Following this session we had a browse around the Thrive Festival market sampling things like porridge, chocolate, brownies and kombucha. We then headed for the street food for a coffee and some peanut butter on toast with delicious toppings. We only wanted a snack as we had booked on to a yoga session at 13.15.
We joined a Yoga Flow session led by the lovely Sara from www.barefootbirmingham.com it was a great session. My daughter is a complete beginner and I am a regular Yoga with Adriene participant. We both found the session challenging and relaxing in equal measure. My daughter found the benefits of yoga lasting for several days!
The Doctors Kitchen
From the yoga session we were straight into The Doctors Kitchen session with Dr Rupi, a GP with a mission to bring positive food intervention to medicine, aiming to teach GPs more on nutrition, elevate their knowledge and enable their conversations with patients.
Dr Rupi advocates evidence based food and lifestyle medicine (whole foods), here are some of the things I noted;
Nutrition – Mediterranean style diet with whole foods could be more effective than medication for some conditions. Read some of Rupi’s blogs here
Inflammation- driving diabetes, depression, chronic illness looking at your lifestyle in terms of food, mindset, sleep and movement could help.
DNA / genes -research shows that micro nutrient deficiencies (in some cases) will improve assisting the switching on and off of how the genes manifest themselves.
Lifestyle changes can help reverse chronic disease like type 2 diabetes.
Dr Rupi recommends high fibre, nutrient dense foods and to eat colourful with a plant focused diet. This is not an expensive option – be pragmatic. Shop wisely and use markets.
He also highlighted that sleep is important to good health, in the evening switch the blue light on your phone, have a digital detox 2 hours before you go to bed. Tune in with your circadian rhythm, it works best when you are sleeping well.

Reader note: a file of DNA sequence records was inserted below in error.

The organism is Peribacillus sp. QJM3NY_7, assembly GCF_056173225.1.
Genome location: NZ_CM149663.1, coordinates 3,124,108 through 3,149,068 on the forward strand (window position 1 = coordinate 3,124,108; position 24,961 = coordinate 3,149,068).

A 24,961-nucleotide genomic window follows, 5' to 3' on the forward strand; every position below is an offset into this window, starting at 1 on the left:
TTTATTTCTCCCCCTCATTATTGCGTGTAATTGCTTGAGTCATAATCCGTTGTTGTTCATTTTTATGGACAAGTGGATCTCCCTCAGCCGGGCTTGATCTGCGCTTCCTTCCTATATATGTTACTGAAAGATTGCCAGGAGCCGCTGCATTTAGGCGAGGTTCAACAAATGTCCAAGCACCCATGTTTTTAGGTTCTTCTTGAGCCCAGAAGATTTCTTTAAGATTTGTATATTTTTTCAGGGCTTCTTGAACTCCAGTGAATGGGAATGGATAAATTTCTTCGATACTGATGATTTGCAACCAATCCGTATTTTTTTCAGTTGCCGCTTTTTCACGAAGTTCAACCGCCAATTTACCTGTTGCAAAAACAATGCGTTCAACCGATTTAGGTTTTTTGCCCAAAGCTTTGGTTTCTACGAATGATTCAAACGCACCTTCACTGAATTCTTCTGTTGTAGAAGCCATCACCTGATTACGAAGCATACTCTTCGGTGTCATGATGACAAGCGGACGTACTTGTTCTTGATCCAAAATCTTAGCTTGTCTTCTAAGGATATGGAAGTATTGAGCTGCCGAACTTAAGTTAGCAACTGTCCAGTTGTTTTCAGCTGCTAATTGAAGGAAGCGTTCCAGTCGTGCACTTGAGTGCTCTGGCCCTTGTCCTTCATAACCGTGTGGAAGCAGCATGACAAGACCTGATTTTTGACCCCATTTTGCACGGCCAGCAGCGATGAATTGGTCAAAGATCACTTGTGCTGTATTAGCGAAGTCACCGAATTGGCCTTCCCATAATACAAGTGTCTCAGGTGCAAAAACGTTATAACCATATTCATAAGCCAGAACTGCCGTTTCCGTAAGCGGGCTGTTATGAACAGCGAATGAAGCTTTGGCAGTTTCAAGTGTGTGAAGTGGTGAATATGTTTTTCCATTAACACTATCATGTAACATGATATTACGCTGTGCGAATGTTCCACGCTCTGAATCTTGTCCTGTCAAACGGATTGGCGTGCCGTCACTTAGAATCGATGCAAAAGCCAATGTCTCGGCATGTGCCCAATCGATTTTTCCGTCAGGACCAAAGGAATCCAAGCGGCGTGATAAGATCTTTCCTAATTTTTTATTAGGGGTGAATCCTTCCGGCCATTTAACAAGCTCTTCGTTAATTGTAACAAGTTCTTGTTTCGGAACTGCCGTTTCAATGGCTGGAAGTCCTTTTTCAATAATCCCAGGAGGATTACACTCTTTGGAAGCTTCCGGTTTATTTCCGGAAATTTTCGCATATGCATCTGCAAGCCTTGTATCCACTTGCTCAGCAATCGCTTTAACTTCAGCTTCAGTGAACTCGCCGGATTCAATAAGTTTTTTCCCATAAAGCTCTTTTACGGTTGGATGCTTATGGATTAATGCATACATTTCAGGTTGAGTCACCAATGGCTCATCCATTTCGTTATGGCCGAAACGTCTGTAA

Sleep and food are the “winning formula” along with mindfulness and exercise. With the latter Dr Rupi says you need to challenge your body in different ways and there are many different portals to access a variety of exercise options.
The final point made by the Dr Rupi was that although the World is hyper-connected it is also disconnected (not eating around table) not to mention the effect of plastics on our planet and sourcing food more locally. The Doctors Kitchen concluded that science is complex, but the solution is simple: back to basics!
End of the day
We ended our day at the Thrive Festival after this session. We had thoroughly enjoyed our day, would highly recommend the Festival and we will return next year!
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Have you read my blog about the 4 pillars I belief you need to consider to improve your health.
I believe there are four pillars for good health. We all know that regular exercise will help us to have a healthier heart, reduce health risks and help our mobility (have a read of my Functional Fitness blog) but doing it is another matter. However there are three other things which are equally important, in my opinion, to good health and a happier life. They are what we eat, what we think and quality sleep.
Good Health Pillar 1 – Let’s start with what we eat.